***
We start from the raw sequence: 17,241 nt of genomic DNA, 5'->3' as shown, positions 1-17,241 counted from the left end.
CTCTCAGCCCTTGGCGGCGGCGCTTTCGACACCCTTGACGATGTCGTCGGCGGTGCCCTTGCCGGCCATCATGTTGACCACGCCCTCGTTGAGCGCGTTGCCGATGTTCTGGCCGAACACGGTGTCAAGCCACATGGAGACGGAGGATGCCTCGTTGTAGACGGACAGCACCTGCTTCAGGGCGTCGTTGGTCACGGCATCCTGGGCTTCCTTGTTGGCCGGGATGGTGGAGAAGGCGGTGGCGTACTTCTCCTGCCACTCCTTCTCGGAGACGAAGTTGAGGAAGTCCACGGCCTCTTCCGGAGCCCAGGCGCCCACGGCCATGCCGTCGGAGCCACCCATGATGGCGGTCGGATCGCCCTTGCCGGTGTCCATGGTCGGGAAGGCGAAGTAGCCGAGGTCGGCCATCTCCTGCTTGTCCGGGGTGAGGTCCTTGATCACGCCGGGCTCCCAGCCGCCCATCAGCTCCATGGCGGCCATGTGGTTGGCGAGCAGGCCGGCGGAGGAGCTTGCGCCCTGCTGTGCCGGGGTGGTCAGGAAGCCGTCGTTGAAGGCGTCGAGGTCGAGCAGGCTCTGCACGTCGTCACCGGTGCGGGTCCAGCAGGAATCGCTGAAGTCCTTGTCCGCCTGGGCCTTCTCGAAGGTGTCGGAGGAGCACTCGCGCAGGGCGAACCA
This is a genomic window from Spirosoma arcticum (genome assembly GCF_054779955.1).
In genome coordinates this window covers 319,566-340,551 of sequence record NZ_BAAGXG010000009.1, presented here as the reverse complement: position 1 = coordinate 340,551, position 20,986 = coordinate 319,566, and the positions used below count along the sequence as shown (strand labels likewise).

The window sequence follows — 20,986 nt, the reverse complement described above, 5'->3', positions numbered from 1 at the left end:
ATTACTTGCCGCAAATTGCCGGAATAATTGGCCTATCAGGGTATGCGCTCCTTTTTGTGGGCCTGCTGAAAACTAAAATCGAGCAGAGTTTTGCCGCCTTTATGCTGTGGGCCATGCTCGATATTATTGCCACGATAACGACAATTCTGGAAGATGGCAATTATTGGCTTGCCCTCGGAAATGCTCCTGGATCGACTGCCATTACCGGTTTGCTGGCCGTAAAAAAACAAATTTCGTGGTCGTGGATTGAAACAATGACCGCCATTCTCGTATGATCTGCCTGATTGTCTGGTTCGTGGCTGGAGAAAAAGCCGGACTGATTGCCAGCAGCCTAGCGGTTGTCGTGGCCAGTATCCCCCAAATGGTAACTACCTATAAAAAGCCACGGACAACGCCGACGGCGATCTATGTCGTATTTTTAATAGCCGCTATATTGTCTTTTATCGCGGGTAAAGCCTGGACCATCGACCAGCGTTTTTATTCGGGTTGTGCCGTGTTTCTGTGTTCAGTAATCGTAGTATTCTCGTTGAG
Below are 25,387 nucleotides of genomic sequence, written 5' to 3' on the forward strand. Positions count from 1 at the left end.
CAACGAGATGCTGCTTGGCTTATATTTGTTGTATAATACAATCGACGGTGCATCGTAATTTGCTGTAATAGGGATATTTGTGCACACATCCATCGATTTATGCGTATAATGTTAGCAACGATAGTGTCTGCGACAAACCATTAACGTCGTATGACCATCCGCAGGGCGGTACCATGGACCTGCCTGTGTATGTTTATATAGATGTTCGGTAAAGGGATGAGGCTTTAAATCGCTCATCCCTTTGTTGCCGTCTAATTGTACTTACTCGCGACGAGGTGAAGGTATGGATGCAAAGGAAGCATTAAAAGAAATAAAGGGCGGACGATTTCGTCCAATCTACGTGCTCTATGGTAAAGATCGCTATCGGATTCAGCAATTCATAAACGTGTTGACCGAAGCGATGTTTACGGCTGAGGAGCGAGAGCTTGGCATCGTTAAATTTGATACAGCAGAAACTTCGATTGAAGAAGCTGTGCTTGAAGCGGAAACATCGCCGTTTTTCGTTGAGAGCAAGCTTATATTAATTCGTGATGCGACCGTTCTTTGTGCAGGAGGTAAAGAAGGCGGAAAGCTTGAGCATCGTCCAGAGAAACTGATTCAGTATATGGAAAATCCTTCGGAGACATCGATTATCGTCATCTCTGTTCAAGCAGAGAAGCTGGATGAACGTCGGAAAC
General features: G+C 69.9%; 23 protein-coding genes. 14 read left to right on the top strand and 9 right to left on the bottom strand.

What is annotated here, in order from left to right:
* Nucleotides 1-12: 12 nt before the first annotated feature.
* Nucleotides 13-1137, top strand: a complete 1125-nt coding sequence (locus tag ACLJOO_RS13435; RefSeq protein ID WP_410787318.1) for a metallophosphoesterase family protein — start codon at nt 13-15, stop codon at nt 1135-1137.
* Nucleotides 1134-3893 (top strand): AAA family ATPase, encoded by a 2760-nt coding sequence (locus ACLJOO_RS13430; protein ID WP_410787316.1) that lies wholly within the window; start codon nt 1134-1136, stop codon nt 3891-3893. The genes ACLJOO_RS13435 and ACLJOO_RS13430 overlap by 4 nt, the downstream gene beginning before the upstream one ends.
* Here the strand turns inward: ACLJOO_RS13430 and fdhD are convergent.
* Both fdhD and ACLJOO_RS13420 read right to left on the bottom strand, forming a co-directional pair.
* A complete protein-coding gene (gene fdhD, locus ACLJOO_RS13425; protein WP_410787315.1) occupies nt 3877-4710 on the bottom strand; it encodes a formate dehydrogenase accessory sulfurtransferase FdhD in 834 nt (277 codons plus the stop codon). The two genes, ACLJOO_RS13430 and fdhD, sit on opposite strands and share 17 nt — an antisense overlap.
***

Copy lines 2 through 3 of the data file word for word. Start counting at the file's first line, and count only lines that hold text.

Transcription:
CTCTCAGCCCTTGGCGGCGGCGCTTTCGACACCCTTGACGATGTCGTCGGCGGTGCCCTTGCCGGCCATCATGTTGACCACGCCCTCGTTGAGCGCGTTGCCGATGTTCTGGCCGAACACGGTGTCAAGCCACATGGAGACGGAGGATGCCTCGTTGTAGACGGACAGCACCTGCTTCAGGGCGTCGTTGGTCACGGCATCCTGGGCTTCCTTGTTGGCCGGGATGGTGGAGAAGGCGGTGGCGTACTTCTCCTGCCACTCCTTCTCGGAGACGAAGTTGAGGAAGTCCACGGCCTCTTCCGGAGCCCAGGCGCCCACGGCCATGCCGTCGGAGCCACCCATGATGGCGGTCGGATCGCCCTTGCCGGTGTCCATGGTCGGGAAGGCGAAGTAGCCGAGGTCGGCCATCTCCTGCTTGTCCGGGGTGAGGTCCTTGATCACGCCGGGCTCCCAGCCGCCCATCAGCTCCATGGCGGCCATGTGGTTGGCGAGCAGGCCGGCGGAGGAGCTTGCGCCCTGCTGTGCCGGGGTGGTCAGGAAGCCGTCGTTGAAGGCGTCGAGGTCGAGCAGGCTCTGCACGTCGTCACCGGTGCGGGTCCAGCAGGAATCGCTGAAGTCCTTGTCCGCCTGGGCCTTCTCGAAGGTGTCGGAGGAGCACTCGCGCAGGGCGAACCA
This is a genomic window from Spirosoma arcticum (genome assembly GCF_054779955.1).